UT Scientists Open Can of Worms on Animal Magnetic Field Detection

 

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For centuries, people have wondered how animals navigate, and the source of many species’ keen sense of direction has long been unclear. But now UT researchers are starting to unravel that mystery.

Earlier this month, a team of scientists published their research in eLife revealing the discovery of a sensor within a worm’s brain, located at the end of a neuron, that is able to detect magnetic fields. The scientific community has long believed that animals navigate using the Earth’s magnetic field, but this sensor is the first form of physical proof.

“I’ve always been interested in how animals migrate,” says neuroscience professor Jon Pierce-Shimomura, an author on the study. “But no one has ever found a sensory neuron before.”

The study examined a type of worm, Caenorhabditis elegans (or C. elegans), and if its burrowing pattern was based on the Earth’s magnetic field. Pierce-Shimomura, who has worked with the roundworms before on topics ranging from Down syndrome to alcoholism, noted their efficiency as a research tool. Because C. elegans only has a few sensory neurons, as opposed to humans’ billions, their brains can be thoroughly mapped and examined with relative ease.

“If you want to understand genes, it’s easier to study with simpler systems. [C. elgans] have the same genes as us, but much simpler,” Pierce-Shimomura says.

Pierce-Shimomura and his colleages first had to determine C. elegans’ need for a magnetic field. While the worms typically burrow up and down, the researchers discovered that when the magnetic field was disabled, the worms couldn’t discern direction. Additionally, the scientists examined worms from all over the world, and they found that the foreign worms dug in accordance to their home country’s tilt on the Earth’s axis. So rather than dig up and down, worms burrowed at angles.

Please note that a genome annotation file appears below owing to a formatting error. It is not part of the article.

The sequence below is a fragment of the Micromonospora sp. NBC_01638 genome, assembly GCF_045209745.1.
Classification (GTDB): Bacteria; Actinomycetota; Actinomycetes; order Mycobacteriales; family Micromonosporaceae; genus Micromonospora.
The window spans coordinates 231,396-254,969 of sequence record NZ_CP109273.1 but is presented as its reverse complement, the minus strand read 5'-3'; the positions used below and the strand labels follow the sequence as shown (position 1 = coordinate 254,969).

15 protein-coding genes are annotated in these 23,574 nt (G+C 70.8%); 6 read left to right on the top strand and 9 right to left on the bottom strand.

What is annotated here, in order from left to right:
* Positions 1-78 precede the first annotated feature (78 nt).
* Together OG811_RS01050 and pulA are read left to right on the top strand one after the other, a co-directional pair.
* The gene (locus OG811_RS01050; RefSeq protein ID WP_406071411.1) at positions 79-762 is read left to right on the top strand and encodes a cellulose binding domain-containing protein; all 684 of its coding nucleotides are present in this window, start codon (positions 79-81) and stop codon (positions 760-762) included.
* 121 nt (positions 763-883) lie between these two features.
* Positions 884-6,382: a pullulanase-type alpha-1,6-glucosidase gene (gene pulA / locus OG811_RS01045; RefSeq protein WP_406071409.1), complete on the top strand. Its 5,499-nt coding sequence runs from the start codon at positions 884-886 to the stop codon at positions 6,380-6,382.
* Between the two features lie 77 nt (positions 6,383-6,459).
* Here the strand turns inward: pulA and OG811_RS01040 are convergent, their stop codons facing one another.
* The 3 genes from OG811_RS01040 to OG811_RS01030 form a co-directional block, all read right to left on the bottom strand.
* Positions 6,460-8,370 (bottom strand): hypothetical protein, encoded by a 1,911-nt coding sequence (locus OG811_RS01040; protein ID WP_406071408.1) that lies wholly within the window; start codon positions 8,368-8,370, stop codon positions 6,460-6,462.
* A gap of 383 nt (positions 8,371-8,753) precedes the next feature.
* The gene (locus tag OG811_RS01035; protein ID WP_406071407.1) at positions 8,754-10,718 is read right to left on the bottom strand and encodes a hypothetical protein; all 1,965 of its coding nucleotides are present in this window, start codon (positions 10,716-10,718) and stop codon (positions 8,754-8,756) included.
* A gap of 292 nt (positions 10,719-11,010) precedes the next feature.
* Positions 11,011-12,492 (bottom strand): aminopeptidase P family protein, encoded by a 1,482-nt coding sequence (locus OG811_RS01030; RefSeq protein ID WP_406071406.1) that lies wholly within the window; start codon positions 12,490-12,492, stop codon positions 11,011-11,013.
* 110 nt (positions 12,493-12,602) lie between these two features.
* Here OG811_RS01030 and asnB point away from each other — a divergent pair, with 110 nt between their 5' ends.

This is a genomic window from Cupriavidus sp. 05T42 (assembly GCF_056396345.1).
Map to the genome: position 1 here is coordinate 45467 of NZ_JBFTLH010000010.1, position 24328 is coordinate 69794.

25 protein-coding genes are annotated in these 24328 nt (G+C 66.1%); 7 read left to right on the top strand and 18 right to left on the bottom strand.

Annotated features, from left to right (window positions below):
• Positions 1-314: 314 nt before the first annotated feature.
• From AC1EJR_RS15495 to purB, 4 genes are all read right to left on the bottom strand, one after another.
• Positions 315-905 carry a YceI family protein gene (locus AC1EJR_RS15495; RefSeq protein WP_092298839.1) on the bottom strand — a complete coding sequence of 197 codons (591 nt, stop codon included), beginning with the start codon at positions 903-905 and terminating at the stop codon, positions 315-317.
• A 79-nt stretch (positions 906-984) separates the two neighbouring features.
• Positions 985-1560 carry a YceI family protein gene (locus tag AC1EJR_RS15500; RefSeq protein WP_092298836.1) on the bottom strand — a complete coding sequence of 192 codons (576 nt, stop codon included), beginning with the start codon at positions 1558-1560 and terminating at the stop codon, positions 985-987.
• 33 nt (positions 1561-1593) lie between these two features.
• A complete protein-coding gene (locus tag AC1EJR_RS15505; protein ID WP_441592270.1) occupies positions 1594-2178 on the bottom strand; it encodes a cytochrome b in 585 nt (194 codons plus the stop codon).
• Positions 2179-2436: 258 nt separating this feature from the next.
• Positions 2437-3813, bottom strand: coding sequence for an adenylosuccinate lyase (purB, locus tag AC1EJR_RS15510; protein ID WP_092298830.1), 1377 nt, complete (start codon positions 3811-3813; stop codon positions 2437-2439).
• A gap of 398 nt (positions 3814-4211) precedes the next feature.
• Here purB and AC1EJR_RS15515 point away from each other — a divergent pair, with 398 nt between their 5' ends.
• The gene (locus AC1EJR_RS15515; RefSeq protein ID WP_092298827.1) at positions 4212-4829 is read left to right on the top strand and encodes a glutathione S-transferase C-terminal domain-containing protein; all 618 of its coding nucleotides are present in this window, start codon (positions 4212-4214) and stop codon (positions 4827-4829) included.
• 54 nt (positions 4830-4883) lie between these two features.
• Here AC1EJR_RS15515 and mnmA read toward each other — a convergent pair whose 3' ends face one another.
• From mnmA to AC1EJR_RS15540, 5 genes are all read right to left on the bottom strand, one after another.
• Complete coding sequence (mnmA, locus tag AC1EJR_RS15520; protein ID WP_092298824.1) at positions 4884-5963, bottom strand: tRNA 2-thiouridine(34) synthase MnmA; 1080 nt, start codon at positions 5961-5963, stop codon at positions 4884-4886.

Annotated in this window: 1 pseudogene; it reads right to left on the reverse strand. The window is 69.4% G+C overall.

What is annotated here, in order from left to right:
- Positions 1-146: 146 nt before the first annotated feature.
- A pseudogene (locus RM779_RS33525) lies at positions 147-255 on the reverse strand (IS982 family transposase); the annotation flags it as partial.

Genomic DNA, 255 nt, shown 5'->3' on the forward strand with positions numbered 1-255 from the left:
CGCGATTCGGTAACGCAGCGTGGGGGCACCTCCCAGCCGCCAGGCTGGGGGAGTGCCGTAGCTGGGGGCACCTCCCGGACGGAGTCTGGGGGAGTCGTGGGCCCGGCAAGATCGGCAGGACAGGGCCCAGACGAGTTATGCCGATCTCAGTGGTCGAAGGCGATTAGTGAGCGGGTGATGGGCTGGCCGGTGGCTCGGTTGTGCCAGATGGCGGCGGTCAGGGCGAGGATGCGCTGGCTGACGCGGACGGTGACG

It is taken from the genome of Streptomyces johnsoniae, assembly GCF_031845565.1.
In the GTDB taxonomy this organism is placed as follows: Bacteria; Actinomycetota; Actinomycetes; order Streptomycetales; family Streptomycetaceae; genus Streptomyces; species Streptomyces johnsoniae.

“When you find out animals are smarter than we previously thought, that’s pretty cool,” he says.

However, in order to identify the specific neuron that detected magnetic fields, Pierce-Shimomura says they had to damage the C. elegans’ neurons one at a time.

“When we broke the sensory neuron, they couldn’t orient themselves, but once we fixed it, they could,” he says. The discovery is important to the scientific community, as it hints at answers for animal migration.

“Understanding how animals detect and use magnetic fields will allow us to better predict the behavior of magnetosensitive organisms, and will aid the study of how natural and artificial magnetic fields affect living systems,” Pierce-Shimomura and his colleagues wrote in the study.

Pierce-Shimomura has big plans for his worms, firstly by identifying the specific sensor the magnetic field detector is on. He also has suspicions the detector is iron-based, but there is still work to be done. When we spoke, he was attending the 20th-annual C. elegans International Meeting in California, where he has already begun to expand his work.

C. elegans photo by richardwintle on Flickr.

 

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